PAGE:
Through the Looking Glass Children's Book Reviews



Jane Redd
For ages 12 and up
Mirror Press, 2016   ISBN: 978-1941145692

For the last thirty-seven years it has been raining almost continuously. After three years of rain, the U.S. Government announced that there was nothing they could do to help the citizens of the country survive the shocking climactic conditions. Martial law replaced the Constitution, and life in the United States began to change. By the fifth year after the rains began, all the children who were still alive began to focus on studies in science and technology. They became the hope of the future. They had to be the ones who would save humankind before it was too late. I

Much of what was once land is now under water. Jezebel lives in one of the few surviving cities, which is located in the Sawatch Mountains in what was once Colorado. The city is only five hundred feet above the water level, and the situation is looking increasingly grim.

To keep the population law abiding and compliant, the settlement’s ruling body, the Legislature, has put laws into place. These laws include making it illegal for anyone to be a member of a religious group, and it is against the law for people to fall in love. It is the job of all the citizens “to preserve our resources and work towards a secure future. We will sacrifice as one with the single goal in mind…” In short, the people are expected to do as they are told and to accept the positions in life, and the life partners, that the Legislature gives them. Young people who show promise are educated to become future scientists and leaders, and they become members of the A Level. Those who are not deemed worthy of this become members of the lower levels, and they become factory workers and fill other menial jobs.

To ensure that everyone abides by their laws, the Legislature has made sure that every citizen has a Harmony chip planted in their right shoulder. The purpose of the device is to suppress all strong emotions. What the Legislature does not know is that Jezebel’s Harmony chip does not seem to have any effect on her. She feels all the normal range of emotions, but she has to keep these emotions hidden because she is special.

Jezebel’s mother placed a second chip, the Carrier key, under her daughter’s skin, thus making her a Carrier. All Jez has to do is to make sure that she ends up in A Level. She needs to become a scientist so that she can learn all she can about the generators that the government built in the second year of the rains. The generators could be the only hope that human kind has. The current regime refuses to try to use them because, it is said, doing so would be risky. Perhaps the bigger issue is the fact that if the generators succeed in their purpose, the Legislature would have a hard time retaining a stranglehold on the people in the city.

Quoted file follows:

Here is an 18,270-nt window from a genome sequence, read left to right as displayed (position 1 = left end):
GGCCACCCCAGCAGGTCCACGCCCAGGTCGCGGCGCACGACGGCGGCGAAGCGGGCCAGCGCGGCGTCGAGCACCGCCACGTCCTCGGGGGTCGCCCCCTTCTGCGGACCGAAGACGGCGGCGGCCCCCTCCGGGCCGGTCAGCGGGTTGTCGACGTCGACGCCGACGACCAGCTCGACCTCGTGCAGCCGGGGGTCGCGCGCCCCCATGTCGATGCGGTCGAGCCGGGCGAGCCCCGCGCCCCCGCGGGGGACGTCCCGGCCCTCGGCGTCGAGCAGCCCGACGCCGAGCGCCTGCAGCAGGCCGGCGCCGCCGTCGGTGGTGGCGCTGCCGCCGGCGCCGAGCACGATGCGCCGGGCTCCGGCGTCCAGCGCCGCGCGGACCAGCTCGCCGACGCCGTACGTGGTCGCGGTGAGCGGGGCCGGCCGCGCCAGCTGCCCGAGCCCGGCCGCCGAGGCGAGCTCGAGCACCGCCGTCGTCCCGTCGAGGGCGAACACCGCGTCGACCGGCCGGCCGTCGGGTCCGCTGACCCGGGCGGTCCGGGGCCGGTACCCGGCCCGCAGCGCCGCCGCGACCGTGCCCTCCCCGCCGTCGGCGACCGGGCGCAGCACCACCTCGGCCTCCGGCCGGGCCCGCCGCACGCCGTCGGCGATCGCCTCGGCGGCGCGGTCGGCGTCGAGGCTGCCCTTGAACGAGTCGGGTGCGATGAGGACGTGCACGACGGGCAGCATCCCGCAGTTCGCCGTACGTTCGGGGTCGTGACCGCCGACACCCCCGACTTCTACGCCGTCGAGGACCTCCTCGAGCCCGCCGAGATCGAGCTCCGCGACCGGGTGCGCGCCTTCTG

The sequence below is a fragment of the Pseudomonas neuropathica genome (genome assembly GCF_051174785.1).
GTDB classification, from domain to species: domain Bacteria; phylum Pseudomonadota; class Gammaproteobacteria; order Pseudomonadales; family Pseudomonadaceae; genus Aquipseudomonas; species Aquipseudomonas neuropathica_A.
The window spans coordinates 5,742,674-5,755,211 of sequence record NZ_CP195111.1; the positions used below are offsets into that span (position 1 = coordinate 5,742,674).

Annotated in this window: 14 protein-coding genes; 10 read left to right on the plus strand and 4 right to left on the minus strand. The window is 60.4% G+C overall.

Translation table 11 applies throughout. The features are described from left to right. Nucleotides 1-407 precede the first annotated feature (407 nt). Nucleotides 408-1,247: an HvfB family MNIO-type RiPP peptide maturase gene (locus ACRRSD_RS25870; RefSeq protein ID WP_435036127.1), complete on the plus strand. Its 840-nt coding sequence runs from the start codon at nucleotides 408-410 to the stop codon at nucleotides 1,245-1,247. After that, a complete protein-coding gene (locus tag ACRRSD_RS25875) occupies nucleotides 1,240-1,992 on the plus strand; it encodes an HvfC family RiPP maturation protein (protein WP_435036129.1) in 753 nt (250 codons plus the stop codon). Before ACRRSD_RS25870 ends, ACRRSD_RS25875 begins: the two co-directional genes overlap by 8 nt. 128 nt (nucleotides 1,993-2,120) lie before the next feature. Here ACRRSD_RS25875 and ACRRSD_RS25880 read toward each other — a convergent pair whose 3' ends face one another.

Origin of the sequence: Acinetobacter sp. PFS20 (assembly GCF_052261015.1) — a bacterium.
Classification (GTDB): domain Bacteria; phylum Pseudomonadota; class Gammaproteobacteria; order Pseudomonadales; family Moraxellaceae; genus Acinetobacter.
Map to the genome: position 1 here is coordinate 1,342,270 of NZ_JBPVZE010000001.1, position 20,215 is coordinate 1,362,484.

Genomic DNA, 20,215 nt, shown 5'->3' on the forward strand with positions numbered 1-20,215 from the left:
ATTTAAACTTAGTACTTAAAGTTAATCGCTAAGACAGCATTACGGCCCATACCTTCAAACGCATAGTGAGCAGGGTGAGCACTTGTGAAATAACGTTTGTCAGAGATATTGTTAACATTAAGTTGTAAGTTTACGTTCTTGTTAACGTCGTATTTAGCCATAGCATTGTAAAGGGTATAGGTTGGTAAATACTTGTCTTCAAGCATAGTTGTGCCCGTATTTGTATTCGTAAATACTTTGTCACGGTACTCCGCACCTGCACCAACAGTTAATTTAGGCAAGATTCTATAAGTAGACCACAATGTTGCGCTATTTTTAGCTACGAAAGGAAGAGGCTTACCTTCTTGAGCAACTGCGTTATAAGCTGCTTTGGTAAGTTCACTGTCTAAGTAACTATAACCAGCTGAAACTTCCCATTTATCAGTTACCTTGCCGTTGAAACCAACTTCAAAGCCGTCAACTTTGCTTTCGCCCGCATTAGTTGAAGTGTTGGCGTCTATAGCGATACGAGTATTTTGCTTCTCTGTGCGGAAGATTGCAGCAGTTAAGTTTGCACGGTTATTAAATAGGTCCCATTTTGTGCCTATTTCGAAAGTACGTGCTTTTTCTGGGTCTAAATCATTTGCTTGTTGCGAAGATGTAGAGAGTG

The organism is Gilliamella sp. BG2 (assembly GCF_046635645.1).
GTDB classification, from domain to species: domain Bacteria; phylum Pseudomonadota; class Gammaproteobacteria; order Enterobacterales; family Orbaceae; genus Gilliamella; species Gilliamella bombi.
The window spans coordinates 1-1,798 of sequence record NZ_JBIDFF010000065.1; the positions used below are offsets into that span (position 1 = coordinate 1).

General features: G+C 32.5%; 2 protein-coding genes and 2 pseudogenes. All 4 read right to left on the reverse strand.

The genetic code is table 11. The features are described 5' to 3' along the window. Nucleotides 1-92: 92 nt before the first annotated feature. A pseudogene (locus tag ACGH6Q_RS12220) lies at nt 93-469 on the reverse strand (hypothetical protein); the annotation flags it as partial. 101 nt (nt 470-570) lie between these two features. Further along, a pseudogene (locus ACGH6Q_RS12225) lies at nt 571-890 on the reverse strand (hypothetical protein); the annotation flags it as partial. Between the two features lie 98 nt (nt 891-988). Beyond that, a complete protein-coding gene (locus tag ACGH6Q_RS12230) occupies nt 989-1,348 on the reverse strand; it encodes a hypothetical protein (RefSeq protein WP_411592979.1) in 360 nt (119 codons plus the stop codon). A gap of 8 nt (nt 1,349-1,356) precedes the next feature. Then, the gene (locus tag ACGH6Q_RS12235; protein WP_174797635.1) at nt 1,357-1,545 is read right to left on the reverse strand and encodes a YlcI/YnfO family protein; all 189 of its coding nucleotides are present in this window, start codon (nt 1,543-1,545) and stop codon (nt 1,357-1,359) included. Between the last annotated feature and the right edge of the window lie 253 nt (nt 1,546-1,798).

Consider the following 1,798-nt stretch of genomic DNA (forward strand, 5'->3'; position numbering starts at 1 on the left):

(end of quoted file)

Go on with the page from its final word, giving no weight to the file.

Jez has worked very hard to get where she is. She has kept her emotions hidden, she has studied hard, and she has focused on getting accepted into the University so that she can do her duty as the Carrier. Her chances of being accepted are looking good, and then she makes a terrible mistake. When her father dies, he leaves her a box and in it there is a journal which belonged to Jez’s grandmother. Though she knows that she should hand the book over to the authorities, Jez holds onto it, and she reads the entries. She is shocked to find out that her grandmother was a Carrier, and that she wrote openly about the need to bring down the Legislature so that people could once again have their “dignity.” In addition, she fell in love with someone, and she acted on that love. She broke countless laws and she was caught.

Though Jez tries to keep the book a secret, it is found and she is sent to a prison. In the prison she is subjected to tests and she is watched even more than she was before. Jez finds out that other prisoners are being subjected to tests that destroy their minds. She meets someone who is like her, a boy whose emotions are not controlled by the Harmony chip. Jez cannot help wondering how many other people in the city are like her. How many of them can feel emotions, and how many of them have an agenda that opposes the Legislature.

This often chilling book takes readers into a world where people’s every move is watched and analyzed. Rules are in place that strip away their individuality and that deny them what we would consider to be basic human rights. It is fascinating to see how the leaders justify their regime, and we cannot help wondering how Jez is going to survive. Plot twists keep us on our toes, and just when we think we understand what is going on something occurs that puts a whole new light on the situation.